This autumn a new display will present more than 150 radical designs for theatrical productions by celebrated figures of the Russian avant-garde. On view in the V&A’s Theatre and Performance galleries will be set and costume designs conceived between 1913 and 1933 from leading artists and designers including Kazimir Malevich, Alexander Rodchenko, Vladimir Tatlin, Alexandra Exter, El Lissitsky, Liubov Popova and Varvara Stepanova.
Created over the course of two decades marked by the Russian revolutions and First World War, the works represent an extraordinary point in Russian culture during which artistic, literary and musical traditions underwent profound transformations. New types of theatrical productions demanded innovative design solutions and benefitted from the unprecedented symbiosis of artists, musicians, directors and performers which characterized the period. Artists who worked in a variety of mediums including painting, architecture, textiles, photography and graphics worked collaboratively on theatrical productions to create a rich variety of design. For the avant-garde this work in theatrical innovation came to inform wider artistic practices.
The display takes as its starting point set and costume designs by the prominent painter Kazimir Malevich. On view will be sketches and lithographs for Victory Over the Sun, a Futurist opera which premiered in 1913 in St Petersburg. Malevich designed backdrops made from cloth sheets printed with monochrome graphic forms. A design for one scene depicts a large black and white square divided diagonally. The concept for the set is a forerunner of Malevich’s renowned non-representational painting Black Square (1915), a work which embodies the aesthetics of the Suprematist movement originated by the artist. The sketches which will go on display at the V&A illustrate the earliest examples of Suprematism. Malevich’s costume designs for Victory Over the Sun will additionally be on view and show voluminous creations in bold colours which reshape the human figure.
The prodigious artist and photographer Alexander Rodchenko will also be represented. For Vladimir Mayakovsky’s satirical play The Bedbug (1929) Rodchenko designed radically futuristic ensembles featuring wide silhouettes and breathing apparatus to convey men from later decades. A series of costume designs for We (1920), a Proletcult Theatre production that was eventually banned by the authorities, are characterized by Rodchenko’s use of bold geometric form and bright colour.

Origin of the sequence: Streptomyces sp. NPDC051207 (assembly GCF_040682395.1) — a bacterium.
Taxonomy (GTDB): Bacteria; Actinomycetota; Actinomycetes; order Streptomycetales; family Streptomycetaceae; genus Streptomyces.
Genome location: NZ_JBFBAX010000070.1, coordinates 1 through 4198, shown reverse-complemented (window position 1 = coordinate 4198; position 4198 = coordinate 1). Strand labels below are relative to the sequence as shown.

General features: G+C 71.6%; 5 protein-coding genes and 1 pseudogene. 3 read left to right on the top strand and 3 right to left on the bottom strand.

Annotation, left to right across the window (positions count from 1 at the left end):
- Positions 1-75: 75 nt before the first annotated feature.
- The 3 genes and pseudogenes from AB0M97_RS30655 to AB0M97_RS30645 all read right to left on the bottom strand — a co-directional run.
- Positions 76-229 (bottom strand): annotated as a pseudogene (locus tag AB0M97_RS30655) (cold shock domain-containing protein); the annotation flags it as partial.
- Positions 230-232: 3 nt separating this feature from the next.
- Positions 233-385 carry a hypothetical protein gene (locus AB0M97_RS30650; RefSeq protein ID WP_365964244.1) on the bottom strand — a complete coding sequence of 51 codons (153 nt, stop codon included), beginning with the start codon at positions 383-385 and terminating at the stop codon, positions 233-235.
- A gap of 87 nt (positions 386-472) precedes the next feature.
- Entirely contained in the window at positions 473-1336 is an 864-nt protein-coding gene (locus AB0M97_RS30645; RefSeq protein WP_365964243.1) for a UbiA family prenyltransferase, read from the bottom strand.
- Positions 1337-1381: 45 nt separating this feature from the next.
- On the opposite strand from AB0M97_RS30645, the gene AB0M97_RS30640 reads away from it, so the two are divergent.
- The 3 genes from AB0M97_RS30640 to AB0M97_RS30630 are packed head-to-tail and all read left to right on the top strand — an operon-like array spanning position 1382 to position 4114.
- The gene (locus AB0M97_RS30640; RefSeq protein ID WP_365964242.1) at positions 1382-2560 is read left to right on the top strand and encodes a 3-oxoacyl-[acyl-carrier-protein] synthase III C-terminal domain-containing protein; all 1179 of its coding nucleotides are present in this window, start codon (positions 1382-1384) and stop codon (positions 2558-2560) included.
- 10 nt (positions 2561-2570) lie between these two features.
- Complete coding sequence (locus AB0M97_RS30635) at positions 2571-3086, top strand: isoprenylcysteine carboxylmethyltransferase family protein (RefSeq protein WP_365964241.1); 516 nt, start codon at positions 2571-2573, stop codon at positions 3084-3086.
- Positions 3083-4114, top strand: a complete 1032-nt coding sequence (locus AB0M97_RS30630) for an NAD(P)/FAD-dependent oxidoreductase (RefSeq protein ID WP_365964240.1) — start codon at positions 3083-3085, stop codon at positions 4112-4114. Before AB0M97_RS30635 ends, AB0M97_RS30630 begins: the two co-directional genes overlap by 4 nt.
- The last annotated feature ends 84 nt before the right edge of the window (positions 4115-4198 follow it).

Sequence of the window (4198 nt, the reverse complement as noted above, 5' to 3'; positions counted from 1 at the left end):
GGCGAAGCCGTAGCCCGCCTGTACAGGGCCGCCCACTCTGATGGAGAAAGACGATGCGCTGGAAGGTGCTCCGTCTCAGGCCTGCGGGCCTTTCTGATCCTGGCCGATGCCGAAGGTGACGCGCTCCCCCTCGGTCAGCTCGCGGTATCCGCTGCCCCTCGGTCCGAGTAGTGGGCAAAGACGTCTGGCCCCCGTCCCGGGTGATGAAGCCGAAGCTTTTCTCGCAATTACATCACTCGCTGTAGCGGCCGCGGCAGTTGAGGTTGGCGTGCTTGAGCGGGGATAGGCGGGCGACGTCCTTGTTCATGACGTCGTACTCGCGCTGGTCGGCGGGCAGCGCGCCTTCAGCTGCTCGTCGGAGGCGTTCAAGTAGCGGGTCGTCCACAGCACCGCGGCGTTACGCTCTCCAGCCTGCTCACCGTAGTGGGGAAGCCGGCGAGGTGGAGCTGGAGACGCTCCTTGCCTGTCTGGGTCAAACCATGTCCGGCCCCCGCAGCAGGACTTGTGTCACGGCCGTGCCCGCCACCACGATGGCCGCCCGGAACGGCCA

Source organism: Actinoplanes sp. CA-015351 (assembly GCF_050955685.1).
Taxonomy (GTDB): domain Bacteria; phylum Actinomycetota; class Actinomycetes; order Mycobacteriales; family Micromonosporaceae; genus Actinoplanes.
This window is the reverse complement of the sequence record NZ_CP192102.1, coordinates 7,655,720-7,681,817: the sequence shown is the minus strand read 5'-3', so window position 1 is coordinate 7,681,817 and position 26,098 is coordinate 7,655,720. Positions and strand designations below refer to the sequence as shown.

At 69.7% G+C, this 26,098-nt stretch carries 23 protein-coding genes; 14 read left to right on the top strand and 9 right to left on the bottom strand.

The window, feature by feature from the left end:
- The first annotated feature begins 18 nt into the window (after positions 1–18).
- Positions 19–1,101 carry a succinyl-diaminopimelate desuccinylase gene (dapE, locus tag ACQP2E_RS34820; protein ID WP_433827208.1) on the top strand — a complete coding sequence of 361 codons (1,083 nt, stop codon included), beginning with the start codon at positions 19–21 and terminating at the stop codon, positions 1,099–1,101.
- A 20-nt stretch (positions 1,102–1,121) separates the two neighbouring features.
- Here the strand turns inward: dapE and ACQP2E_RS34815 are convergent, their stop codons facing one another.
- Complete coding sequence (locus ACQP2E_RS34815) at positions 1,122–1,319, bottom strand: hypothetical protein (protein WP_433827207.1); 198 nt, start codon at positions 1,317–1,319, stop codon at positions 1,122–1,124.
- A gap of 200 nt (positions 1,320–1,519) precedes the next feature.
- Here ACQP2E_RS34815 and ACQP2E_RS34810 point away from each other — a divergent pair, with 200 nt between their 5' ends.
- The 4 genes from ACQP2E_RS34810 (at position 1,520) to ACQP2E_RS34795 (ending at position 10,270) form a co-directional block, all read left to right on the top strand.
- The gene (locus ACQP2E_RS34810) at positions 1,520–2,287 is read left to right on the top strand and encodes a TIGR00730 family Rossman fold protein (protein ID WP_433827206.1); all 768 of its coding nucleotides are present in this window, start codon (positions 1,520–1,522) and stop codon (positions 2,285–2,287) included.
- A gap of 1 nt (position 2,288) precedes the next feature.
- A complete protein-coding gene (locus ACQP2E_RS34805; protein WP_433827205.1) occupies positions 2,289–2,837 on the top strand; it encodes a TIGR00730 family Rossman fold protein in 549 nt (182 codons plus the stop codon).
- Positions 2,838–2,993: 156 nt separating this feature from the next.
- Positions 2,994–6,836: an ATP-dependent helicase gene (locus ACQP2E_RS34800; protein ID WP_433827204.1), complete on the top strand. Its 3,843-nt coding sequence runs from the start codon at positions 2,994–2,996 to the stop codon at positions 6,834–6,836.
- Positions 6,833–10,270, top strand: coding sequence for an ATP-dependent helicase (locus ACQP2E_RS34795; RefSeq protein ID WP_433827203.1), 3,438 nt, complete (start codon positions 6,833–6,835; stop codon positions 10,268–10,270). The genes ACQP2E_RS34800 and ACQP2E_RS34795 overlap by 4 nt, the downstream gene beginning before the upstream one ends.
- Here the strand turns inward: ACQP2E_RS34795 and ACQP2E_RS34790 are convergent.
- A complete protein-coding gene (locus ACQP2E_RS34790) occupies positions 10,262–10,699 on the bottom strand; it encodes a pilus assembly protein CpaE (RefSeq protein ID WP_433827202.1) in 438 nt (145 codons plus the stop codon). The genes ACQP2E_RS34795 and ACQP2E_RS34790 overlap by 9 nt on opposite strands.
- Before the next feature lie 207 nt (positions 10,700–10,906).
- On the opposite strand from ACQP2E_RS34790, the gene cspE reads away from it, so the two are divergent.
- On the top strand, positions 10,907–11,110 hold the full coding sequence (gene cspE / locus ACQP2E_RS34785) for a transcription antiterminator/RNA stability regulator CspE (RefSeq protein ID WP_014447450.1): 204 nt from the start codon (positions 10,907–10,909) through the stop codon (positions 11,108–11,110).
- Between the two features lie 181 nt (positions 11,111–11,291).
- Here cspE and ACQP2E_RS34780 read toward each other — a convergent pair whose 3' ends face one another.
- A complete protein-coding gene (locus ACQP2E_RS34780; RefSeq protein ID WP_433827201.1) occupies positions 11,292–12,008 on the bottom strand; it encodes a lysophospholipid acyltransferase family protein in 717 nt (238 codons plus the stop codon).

Works on display from Rodchenko’s fellow Constructivist artist Liubov Popova will include a maquette for a set model for The Magnanimous Cuckold (1922), a farce by Fernand Crommelynck performed at the radical Meyerhold Theatre. Popova’s set design was comprised of a mechanical mill, wheels and conveyer belts and provided a backdrop for director Vsevolod Meyerhold to present his acting theory of biomechanics, which favoured gesture and movement over psychological interpretation.
A dozen examples of work by the influential theatrical designer Alexandra Exter for ballet, opera and plays will be included. Exter was known for the austerity of her designs and use of lighting rather than physical structure to construct sets. On display will be a set model, stage and costume designs for Salome, performed at The Camerny Theatre in 1917, as well as costume design for alien beings for the 1924 Soviet science fiction film Aelita: Queen of Mars. Designs for stage by the renowned film director and theorist Sergei Eisenstein, known for pioneering work in the practice of montage in film, are also on display. These include costume and set designs for a 1921 production of Macbeth performed in The Vasilii Polenov Theatre, Moscow.
Works on display in Russian Avant-Garde Theatre: War, Revolution and Design, 1913 – 1933 will be drawn primarily from the A. A. Bakhrushin State Central Theatre Museum (Moscow) and St. Petersburg State Museum of Theatre and Music. It is part of the Russian Year of Culture.